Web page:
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Unread February 26th, 2009, 05:01 PM
James Pretzer James Pretzer is offline
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Join Date: Jun 2004
Posts: 283
Default Re: Headache as symptom of anxiety

Clients often have a hard time grasping the idea of adopting an attitude of acceptance and coping towards panic attacks rather than trying to "fight" them. How can you accept something that feels as lousy as a panic attack? One analogy I use (after already having explained the panic cycle and having explained that panic attacks aren't dangerous) is the way that they deal with getting the flu.

When they notice that they're coming down with the flu is their reaction "Oh My God, the Flu! I have to fight it!"? Probably not. Their reaction is probably "Oh shit, the flu. Oh well, there's nothing to do but deal with it." They know that having the flu feels miserable but that there's nothing gained by treating it as an emergency. What they need to do is to cope with it as best they can until it passes.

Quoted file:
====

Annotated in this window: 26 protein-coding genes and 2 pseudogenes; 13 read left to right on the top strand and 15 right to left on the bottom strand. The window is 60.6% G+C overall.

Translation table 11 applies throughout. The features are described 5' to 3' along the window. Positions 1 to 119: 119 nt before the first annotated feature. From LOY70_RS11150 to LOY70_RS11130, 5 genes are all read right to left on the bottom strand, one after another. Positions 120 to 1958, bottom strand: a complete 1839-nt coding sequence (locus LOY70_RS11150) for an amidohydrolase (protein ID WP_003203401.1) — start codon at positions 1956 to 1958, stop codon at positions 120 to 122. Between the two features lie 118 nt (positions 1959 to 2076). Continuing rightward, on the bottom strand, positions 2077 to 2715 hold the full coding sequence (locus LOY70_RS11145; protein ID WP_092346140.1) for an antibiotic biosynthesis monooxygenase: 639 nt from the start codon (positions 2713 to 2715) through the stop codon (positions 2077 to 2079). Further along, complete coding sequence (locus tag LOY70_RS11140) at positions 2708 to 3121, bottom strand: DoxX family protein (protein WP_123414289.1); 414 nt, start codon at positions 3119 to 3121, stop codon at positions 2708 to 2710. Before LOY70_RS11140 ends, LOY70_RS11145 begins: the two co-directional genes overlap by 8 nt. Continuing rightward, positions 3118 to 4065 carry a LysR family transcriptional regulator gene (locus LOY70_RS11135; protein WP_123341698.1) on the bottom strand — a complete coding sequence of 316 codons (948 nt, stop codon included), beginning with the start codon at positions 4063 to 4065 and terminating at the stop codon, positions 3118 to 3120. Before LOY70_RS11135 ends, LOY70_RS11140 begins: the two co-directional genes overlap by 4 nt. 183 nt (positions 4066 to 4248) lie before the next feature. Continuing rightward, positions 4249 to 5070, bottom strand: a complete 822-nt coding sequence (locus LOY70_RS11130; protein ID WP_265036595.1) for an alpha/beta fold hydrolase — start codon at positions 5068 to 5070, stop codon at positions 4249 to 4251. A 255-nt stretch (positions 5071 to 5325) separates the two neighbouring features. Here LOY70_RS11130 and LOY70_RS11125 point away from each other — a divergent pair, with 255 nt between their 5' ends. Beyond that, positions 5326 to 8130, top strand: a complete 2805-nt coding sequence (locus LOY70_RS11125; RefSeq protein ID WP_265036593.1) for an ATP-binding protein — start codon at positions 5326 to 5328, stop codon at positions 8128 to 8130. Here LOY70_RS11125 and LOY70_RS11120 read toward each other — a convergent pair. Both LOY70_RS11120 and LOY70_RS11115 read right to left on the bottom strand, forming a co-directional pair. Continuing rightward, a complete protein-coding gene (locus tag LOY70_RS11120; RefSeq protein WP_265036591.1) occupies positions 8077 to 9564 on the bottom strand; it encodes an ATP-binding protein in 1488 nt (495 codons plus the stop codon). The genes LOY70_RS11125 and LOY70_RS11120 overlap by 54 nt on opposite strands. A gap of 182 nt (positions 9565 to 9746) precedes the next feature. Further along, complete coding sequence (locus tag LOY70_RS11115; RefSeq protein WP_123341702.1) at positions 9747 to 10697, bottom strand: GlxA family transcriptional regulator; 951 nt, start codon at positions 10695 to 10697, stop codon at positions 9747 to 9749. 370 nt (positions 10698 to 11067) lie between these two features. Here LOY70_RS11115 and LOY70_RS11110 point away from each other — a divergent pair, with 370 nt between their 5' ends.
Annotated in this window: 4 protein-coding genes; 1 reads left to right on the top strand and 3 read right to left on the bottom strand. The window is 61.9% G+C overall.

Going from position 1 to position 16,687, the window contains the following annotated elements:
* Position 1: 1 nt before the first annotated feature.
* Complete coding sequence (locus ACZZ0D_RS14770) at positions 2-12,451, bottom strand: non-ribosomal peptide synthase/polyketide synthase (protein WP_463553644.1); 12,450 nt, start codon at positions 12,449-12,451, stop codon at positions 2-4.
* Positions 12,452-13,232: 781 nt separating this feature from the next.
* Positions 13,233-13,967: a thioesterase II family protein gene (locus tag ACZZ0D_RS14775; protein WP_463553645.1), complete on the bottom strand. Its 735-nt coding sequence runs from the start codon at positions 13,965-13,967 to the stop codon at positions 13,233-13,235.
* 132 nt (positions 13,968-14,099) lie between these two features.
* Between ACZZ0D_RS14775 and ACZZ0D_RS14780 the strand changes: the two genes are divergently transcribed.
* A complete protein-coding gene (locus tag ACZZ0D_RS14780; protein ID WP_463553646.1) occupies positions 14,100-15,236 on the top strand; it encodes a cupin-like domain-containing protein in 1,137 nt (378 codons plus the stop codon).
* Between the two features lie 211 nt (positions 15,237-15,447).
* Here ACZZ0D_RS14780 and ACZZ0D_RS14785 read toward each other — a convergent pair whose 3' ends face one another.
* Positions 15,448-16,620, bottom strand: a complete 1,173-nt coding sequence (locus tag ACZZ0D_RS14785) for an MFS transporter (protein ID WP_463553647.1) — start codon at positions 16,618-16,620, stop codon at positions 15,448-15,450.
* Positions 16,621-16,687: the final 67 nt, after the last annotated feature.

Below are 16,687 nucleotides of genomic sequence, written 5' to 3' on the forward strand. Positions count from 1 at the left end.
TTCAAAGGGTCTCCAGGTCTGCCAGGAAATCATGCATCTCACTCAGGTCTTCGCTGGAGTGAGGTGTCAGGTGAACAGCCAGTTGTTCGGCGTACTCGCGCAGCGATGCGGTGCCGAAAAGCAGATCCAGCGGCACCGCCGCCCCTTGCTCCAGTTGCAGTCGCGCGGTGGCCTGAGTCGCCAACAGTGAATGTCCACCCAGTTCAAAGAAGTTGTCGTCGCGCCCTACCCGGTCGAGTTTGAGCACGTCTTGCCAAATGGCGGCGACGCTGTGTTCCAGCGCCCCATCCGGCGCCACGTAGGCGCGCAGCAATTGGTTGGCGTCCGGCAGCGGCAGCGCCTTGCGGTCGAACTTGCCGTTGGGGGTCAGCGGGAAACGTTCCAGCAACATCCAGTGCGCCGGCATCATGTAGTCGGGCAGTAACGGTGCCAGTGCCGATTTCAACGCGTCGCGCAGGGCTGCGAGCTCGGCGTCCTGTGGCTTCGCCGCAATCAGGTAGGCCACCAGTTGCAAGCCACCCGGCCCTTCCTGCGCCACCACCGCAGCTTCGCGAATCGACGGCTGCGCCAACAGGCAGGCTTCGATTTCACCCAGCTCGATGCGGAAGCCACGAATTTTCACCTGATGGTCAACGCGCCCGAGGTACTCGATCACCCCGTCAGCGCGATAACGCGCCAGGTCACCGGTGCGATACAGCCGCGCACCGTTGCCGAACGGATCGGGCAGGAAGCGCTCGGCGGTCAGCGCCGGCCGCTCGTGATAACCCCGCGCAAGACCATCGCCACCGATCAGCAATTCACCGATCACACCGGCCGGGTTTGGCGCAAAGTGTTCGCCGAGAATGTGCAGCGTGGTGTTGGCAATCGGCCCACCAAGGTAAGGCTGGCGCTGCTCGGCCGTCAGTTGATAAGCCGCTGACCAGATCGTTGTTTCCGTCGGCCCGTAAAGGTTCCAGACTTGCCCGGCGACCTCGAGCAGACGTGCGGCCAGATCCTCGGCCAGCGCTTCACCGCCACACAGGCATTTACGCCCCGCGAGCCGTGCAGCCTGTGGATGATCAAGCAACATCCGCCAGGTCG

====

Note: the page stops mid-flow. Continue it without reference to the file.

Suppose they were to simply cope with the panic attack until it passes rather than trying to fight it, control it, or make it stop? What would happen then? When they try to fight the panic and are unsuccessful, they typically feel more helpless and out of control and this generally makes the panic attack more intense and prolongs it. If they simply tolerate the panic attack and let it run it's course, it will eventually pass. Since attempts to fight panic typically make the panic attack worse, if they tolerate it rather than fighting it, the panic may well be less intense and pass more quickly.

Just as they might they might be able to find some ways to cope with the flu until it passes (such as getting extra rest, drinking plenty of liquids, and watching a DVD to pass the time), we can explore what they can do to cope with the panic until it passes. However, the point isn't to make the panic stop, the point is to cope with panic until it passes.

How does that sound?
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